Many nanophotonic systems are strongly coupled to radiating waves, or suffer significant dissipative losses. Furthermore, they may have complex shapes which are not amenable to closed form calculations. This makes it challenging to determine their modes without resorting to quasi-static or point dipole approximations. To solve this problem, the quasi-normal modes (QNMs) are found from an integral equation model of the particle. These give complex frequencies where excitation can be supported without any incident field. The corresponding eigenvectors yield the modal distributions, which are non-orthogonal due to the non-Hermitian nature of the system. The model based on quasi-normal modes is applied to plasmonic and dielectric particles, and compared with a spherical multipole decomposition. Only with the QNMs is it possible to resolve all features of the extinction spectrum, as each peak in the spectrum can be attributed to a particular mode. In contrast, many of the multipole coefficient have multiple peaks and dips. Furthermore, by performing a multipolar decomposition of each QNM, the spectrum of multipole coefficients is explained in terms of destructive interference between modes of the same multipole order.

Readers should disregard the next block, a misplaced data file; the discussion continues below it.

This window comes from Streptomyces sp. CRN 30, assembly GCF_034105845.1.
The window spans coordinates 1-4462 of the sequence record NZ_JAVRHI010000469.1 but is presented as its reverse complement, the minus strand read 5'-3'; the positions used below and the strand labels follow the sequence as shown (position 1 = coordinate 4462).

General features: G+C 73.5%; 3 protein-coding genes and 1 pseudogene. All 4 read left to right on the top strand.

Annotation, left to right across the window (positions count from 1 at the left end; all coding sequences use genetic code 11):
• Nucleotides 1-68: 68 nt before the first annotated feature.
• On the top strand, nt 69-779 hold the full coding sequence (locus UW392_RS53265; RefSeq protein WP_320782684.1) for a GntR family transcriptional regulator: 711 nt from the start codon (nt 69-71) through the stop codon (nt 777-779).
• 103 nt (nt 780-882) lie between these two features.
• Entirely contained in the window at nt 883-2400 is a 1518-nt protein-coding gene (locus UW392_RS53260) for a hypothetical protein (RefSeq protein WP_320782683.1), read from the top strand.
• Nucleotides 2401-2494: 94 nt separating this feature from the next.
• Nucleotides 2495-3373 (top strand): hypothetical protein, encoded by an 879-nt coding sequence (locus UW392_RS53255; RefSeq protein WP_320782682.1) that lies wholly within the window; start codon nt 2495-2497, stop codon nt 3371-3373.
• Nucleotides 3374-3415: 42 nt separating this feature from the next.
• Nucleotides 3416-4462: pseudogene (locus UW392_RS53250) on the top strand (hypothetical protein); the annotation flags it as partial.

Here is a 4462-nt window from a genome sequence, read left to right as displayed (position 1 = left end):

David A. Powell, "Resolving nanophotonic spectra with quasi-normal modes
(Conference Presentation)," Proc. SPIE 9921, Plasmonics: Design, Materials, Fabrication, Characterization, and Applications XIV, 99211B (Presented at SPIE Nanoscience + Engineering: August 31, 2016; Published: 9 November 2016); https://doi.org/10.1117/12.2237428.5161456650001.
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